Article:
Routefinding On Snow

Snow gives us passage over some frustrating obstacles, such as tundra, talus, brush, streams, and logging debris. At its best, it provides a smooth, uniform surface and a straight shot up the mountain. But because its very nature means it constantly changes, we always have to study typical seasonal weather patterns as well as current reports for an idea of what conditions to expect on any climb.

Snow can be too soft to support our weight, or it can be hard and slick. It covers obstacles in our path, but it also obscures trails, cairns, and other guideposts to the route, especially above tree line. Dangers often lie beneath the surface: crevasses, moats, or creeks hidden by a thin snow cover. Unstable slopes avalanche.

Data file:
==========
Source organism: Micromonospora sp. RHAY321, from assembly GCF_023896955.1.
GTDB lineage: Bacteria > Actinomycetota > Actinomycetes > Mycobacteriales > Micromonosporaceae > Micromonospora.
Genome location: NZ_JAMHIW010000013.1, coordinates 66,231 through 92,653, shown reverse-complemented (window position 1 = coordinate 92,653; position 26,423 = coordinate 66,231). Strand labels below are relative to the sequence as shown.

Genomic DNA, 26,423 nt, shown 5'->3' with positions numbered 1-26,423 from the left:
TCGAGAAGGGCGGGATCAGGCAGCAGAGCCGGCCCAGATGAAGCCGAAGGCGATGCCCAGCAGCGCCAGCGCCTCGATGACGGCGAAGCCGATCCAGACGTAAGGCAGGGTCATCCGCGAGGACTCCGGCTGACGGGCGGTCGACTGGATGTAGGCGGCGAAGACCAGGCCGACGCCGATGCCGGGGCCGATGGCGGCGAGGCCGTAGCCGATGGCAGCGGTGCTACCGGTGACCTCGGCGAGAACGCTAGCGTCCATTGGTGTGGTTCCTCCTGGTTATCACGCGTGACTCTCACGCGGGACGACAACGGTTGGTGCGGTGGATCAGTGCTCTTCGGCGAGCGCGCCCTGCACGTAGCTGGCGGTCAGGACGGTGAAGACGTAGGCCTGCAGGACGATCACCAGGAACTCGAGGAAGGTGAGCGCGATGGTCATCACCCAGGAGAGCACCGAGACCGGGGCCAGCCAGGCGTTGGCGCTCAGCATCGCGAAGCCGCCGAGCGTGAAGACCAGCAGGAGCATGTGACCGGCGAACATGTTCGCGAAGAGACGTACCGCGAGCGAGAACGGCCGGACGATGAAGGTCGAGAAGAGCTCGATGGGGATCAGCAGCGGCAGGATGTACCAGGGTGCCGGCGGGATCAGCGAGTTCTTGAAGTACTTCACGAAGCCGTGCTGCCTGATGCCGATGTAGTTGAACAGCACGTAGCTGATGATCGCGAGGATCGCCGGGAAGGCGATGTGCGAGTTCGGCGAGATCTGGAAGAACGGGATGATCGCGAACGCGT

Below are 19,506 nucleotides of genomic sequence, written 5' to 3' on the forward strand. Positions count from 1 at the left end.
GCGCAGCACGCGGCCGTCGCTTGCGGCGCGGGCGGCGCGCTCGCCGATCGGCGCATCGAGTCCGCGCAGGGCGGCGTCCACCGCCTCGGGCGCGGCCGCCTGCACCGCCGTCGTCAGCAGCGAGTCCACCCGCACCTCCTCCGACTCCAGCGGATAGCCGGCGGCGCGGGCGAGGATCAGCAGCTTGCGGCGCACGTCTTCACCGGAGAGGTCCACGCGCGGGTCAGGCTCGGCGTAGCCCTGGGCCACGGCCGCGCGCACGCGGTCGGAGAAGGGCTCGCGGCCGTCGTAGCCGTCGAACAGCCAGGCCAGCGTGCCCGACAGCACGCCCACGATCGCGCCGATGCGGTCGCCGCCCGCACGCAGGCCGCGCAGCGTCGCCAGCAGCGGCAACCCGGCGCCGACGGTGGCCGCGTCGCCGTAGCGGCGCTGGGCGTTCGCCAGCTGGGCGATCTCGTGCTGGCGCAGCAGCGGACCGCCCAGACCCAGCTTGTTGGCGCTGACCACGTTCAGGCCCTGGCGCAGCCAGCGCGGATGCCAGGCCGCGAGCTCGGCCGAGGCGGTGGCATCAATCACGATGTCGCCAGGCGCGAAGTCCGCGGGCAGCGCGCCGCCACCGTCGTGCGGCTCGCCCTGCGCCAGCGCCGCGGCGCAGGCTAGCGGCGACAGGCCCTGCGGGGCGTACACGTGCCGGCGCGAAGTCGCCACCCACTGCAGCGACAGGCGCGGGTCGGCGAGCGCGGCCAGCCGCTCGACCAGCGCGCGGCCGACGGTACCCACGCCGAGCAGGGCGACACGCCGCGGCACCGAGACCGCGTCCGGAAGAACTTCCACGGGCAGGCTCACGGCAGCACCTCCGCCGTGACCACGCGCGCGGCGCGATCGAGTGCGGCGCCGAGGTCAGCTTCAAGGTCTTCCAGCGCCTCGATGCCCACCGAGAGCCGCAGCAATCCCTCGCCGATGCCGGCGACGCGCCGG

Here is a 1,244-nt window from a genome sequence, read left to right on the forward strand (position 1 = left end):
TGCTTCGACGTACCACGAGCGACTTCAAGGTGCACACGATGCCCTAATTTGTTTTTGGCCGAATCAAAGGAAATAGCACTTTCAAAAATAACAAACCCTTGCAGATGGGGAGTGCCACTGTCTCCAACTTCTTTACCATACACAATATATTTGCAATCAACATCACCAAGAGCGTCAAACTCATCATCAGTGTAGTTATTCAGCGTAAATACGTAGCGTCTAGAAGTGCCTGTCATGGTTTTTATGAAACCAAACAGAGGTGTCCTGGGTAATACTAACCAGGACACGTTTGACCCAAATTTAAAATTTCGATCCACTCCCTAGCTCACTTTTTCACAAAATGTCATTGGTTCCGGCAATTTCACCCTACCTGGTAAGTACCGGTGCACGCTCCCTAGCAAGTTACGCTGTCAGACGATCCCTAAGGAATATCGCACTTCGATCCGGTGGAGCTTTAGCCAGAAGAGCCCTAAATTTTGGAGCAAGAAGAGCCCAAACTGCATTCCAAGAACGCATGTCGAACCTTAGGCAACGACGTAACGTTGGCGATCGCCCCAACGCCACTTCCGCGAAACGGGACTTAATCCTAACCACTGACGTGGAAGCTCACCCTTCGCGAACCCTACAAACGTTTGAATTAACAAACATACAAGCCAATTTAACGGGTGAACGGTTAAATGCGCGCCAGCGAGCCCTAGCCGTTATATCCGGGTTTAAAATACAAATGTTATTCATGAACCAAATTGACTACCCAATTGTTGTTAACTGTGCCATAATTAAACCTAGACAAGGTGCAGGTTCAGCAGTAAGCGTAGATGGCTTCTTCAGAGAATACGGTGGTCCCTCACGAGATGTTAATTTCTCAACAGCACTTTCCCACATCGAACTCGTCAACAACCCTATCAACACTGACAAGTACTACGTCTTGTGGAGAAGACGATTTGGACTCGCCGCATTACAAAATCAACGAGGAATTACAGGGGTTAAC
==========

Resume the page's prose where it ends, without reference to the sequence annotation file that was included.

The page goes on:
You can minimize the frustrations and dangers of snow by studying the medium. (The appendix in this book on "The Cycle of Snow" provides information on snow formation, types of snow, and the creation of glaciers.) Mountaineers let the snow work for them. They read the snow surface and terrain features to determine a safe, efficient route.

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